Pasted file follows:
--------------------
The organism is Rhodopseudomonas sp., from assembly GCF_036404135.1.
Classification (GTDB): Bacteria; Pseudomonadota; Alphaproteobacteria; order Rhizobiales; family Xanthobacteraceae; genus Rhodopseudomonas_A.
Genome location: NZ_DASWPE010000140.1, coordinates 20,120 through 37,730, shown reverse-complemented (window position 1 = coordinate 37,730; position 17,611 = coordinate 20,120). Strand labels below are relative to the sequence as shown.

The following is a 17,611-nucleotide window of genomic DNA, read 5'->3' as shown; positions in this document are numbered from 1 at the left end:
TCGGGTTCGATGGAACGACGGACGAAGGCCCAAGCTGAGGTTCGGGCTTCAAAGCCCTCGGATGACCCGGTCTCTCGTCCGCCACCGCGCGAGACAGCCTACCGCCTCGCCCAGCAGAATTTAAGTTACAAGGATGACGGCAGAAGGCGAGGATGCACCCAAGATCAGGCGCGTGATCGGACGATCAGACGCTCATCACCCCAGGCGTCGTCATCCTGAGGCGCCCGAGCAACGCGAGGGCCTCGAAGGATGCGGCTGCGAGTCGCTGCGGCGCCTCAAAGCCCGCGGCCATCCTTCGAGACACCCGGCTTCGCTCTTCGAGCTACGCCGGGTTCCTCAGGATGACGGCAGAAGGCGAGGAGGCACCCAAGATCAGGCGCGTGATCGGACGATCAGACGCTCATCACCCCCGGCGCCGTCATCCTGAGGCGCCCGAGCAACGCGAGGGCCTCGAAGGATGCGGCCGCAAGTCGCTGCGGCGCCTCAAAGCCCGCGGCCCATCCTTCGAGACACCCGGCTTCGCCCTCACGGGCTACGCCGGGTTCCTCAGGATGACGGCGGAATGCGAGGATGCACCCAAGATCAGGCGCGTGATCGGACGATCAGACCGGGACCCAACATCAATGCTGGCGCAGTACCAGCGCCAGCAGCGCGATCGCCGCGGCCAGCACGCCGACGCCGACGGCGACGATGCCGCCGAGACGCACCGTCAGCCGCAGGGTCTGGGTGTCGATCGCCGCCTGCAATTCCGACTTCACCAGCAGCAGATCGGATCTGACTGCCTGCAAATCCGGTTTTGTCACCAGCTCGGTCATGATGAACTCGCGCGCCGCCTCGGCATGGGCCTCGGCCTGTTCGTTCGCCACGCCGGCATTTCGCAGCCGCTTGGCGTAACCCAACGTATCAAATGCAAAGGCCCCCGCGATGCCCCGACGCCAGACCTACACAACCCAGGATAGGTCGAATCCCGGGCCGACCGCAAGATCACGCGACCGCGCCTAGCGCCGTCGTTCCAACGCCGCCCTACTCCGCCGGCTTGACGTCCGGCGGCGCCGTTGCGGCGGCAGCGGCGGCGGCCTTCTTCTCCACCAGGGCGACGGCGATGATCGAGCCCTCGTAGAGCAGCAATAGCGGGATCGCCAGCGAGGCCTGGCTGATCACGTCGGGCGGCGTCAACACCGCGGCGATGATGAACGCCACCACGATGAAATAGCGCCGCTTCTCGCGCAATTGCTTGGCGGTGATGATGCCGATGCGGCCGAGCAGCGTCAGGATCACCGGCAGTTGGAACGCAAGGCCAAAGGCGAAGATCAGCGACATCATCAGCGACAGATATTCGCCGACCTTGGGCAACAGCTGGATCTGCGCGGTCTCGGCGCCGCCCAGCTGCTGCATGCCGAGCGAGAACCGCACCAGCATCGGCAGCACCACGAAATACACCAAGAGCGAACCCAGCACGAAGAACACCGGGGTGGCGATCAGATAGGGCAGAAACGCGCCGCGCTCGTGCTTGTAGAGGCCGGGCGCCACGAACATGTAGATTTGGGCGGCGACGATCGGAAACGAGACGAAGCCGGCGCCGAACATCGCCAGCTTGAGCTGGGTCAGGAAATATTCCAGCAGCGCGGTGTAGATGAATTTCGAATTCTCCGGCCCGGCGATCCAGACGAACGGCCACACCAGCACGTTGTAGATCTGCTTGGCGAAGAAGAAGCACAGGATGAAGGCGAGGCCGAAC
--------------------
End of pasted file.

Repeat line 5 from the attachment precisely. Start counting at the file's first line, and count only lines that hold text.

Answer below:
TCGGGTTCGATGGAACGACGGACGAAGGCCCAAGCTGAGGTTCGGGCTTCAAAGCCCTCGGATGACCCGGTCTCTCGTCCGCCACCGCGCGAGACAGCCTACCGCCTCGCCCAGCAGAATTTAAGTTACAAGGATGACGGCAGAAGGCGAGGATGCACCCAAGATCAGGCGCGTGATCGGACGATCAGACGCTCATCACCCCAGGCGTCGTCATCCTGAGGCGCCCGAGCAACGCGAGGGCCTCGAAGGATGCGGCTGCGAGTCGCTGCGGCGCCTCAAAGCCCGCGGCCATCCTTCGAGACACCCGGCTTCGCTCTTCGAGCTACGCCGGGTTCCTCAGGATGACGGCAGAAGGCGAGGAGGCACCCAAGATCAGGCGCGTGATCGGACGATCAGACGCTCATCACCCCCGGCGCCGTCATCCTGAGGCGCCCGAGCAACGCGAGGGCCTCGAAGGATGCGGCCGCAAGTCGCTGCGGCGCCTCAAAGCCCGCGGCCCATCCTTCGAGACACCCGGCTTCGCCCTCACGGGCTACGCCGGGTTCCTCAGGATGACGGCGGAATGCGAGGATGCACCCAAGATCAGGCGCGTGATCGGACGATCAGACCGGGACCCAACATCAATGCTGGCGCAGTACCAGCGCCAGCAGCGCGATCGCCGCGGCCAGCACGCCGACGCCGACGGCGACGATGCCGCCGAGACGCACCGTCAGCCGCAGGGTCTGGGTGTCGATCGCCGCCTGCAATTCCGACTTCACCAGCAGCAGATCGGATCTGACTGCCTGCAAATCCGGTTTTGTCACCAGCTCGGTCATGATGAACTCGCGCGCCGCCTCGGCATGGGCCTCGGCCTGTTCGTTCGCCACGCCGGCATTTCGCAGCCGCTTGGCGTAACCCAACGTATCAAATGCAAAGGCCCCCGCGATGCCCCGACGCCAGACCTACACAACCCAGGATAGGTCGAATCCCGGGCCGACCGCAAGATCACGCGACCGCGCCTAGCGCCGTCGTTCCAACGCCGCCCTACTCCGCCGGCTTGACGTCCGGCGGCGCCGTTGCGGCGGCAGCGGCGGCGGCCTTCTTCTCCACCAGGGCGACGGCGATGATCGAGCCCTCGTAGAGCAGCAATAGCGGGATCGCCAGCGAGGCCTGGCTGATCACGTCGGGCGGCGTCAACACCGCGGCGATGATGAACGCCACCACGATGAAATAGCGCCGCTTCTCGCGCAATTGCTTGGCGGTGATGATGCCGATGCGGCCGAGCAGCGTCAGGATCACCGGCAGTTGGAACGCAAGGCCAAAGGCGAAGATCAGCGACATCATCAGCGACAGATATTCGCCGACCTTGGGCAACAGCTGGATCTGCGCGGTCTCGGCGCCGCCCAGCTGCTGCATGCCGAGCGAGAACCGCACCAGCATCGGCAGCACCACGAAATACACCAAGAGCGAACCCAGCACGAAGAACACCGGGGTGGCGATCAGATAGGGCAGAAACGCGCCGCGCTCGTGCTTGTAGAGGCCGGGCGCCACGAACATGTAGATTTGGGCGGCGACGATCGGAAACGAGACGAAGCCGGCGCCGAACATCGCCAGCTTGAGCTGGGTCAGGAAATATTCCAGCAGCGCGGTGTAGATGAATTTCGAATTCTCCGGCCCGGCGATCCAGACGAACGGCCACACCAGCACGTTGTAGATCTGCTTGGCGAAGAAGAAGCACAGGATGAAGGCGAGGCCGAAC